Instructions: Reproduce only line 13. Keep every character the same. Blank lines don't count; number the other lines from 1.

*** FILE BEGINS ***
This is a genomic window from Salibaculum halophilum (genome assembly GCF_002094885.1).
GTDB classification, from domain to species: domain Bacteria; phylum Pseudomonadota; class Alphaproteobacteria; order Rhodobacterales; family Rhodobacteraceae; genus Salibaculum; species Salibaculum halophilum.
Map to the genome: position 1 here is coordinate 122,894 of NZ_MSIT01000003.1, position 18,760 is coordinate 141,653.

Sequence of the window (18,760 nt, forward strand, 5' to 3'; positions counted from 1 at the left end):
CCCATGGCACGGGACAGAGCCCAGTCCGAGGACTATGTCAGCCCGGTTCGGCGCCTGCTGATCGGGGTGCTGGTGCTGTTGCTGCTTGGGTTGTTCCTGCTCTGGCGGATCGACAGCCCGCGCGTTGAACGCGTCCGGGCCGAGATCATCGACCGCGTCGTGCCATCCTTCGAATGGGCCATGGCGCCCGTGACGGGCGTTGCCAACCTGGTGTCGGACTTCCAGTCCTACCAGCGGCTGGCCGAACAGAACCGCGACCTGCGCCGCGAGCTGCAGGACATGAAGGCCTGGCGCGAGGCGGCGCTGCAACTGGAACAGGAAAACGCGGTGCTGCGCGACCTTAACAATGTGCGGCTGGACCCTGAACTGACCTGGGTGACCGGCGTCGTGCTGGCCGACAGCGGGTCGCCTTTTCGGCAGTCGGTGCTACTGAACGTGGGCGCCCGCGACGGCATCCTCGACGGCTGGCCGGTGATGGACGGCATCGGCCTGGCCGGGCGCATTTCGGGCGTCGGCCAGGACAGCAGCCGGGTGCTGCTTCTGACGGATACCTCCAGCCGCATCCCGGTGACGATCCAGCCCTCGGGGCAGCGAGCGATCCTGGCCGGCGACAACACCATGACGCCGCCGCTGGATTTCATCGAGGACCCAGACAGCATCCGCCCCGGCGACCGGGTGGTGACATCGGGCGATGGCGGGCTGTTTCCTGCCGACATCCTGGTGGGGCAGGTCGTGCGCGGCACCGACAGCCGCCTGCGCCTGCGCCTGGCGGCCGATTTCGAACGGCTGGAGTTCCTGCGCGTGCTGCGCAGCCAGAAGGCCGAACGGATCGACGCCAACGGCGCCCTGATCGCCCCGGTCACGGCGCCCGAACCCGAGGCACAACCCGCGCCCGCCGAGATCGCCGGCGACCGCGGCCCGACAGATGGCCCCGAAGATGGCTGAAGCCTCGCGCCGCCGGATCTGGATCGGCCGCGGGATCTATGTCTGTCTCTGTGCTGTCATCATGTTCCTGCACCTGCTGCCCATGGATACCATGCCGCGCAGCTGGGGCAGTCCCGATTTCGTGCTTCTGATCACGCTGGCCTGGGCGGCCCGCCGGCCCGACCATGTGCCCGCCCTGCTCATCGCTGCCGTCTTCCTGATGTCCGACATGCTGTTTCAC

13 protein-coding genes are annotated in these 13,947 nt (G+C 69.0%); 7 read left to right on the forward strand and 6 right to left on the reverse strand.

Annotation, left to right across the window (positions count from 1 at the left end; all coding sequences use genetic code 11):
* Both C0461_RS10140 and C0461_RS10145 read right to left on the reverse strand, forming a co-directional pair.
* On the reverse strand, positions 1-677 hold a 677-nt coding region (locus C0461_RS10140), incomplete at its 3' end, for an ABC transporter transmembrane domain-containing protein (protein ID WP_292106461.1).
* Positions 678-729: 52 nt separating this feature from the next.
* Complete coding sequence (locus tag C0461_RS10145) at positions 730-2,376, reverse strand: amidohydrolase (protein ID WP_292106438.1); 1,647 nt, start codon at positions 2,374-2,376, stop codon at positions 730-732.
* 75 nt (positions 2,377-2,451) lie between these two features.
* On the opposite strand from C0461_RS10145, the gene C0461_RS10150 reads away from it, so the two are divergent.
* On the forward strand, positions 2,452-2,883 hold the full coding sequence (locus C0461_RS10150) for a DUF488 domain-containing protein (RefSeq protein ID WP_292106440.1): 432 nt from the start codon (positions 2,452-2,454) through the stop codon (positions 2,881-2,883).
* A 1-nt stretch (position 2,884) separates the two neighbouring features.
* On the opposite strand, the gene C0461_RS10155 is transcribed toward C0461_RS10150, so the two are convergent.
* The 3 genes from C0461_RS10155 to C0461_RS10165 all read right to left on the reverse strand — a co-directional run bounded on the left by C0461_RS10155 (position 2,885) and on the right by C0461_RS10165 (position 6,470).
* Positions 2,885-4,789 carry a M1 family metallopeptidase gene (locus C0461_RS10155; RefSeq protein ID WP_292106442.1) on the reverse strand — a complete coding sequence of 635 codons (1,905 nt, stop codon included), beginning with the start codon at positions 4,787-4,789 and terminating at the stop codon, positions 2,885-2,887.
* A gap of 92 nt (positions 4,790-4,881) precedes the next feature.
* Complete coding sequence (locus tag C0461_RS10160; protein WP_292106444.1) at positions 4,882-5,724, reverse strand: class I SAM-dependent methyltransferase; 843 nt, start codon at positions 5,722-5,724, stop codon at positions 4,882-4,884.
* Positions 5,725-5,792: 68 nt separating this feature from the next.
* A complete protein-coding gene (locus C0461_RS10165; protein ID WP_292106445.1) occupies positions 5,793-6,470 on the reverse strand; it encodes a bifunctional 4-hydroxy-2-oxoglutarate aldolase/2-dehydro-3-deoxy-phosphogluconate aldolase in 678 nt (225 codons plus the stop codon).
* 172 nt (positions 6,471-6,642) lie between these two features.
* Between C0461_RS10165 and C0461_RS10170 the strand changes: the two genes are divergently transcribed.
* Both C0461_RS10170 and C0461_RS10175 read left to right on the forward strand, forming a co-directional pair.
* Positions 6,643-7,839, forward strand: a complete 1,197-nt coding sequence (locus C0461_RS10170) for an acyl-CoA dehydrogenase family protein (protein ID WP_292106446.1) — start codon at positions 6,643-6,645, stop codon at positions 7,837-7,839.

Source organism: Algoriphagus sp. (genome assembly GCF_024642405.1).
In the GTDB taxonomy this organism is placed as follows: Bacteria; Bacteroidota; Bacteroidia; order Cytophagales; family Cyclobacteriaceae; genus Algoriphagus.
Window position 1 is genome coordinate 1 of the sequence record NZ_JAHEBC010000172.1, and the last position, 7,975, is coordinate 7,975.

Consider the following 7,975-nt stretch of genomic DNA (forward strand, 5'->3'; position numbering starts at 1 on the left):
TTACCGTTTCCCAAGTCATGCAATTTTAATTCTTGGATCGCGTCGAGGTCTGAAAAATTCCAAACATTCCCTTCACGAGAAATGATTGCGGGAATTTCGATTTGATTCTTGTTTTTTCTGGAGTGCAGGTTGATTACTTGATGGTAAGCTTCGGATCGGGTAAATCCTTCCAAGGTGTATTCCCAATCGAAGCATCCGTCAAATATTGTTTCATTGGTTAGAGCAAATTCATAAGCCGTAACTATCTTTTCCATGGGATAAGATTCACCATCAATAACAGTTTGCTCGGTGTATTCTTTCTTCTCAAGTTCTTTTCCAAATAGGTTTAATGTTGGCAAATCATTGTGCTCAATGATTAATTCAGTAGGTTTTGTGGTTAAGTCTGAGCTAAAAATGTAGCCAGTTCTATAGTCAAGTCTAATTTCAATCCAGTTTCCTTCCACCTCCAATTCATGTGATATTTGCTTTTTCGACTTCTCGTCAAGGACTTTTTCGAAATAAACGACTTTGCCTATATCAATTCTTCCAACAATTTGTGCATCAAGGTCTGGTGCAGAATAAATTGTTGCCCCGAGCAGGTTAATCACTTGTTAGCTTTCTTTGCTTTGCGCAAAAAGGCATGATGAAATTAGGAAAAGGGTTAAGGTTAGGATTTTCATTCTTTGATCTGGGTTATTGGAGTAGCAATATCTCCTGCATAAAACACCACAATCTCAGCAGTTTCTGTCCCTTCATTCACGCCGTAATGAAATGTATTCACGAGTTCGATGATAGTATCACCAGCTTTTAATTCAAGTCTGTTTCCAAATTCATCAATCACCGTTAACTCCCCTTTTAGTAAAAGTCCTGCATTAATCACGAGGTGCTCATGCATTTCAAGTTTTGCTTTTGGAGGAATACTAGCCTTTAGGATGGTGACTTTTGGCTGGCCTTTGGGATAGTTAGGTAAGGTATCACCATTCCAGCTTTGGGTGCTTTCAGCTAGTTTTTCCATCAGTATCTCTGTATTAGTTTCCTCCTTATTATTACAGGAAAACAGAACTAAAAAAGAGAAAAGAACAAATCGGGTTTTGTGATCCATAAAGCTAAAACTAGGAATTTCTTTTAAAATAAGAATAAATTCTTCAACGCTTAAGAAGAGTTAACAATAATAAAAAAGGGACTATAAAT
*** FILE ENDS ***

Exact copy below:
* On the opposite strand from C0461_RS10145, the gene C0461_RS10150 reads away from it, so the two are divergent.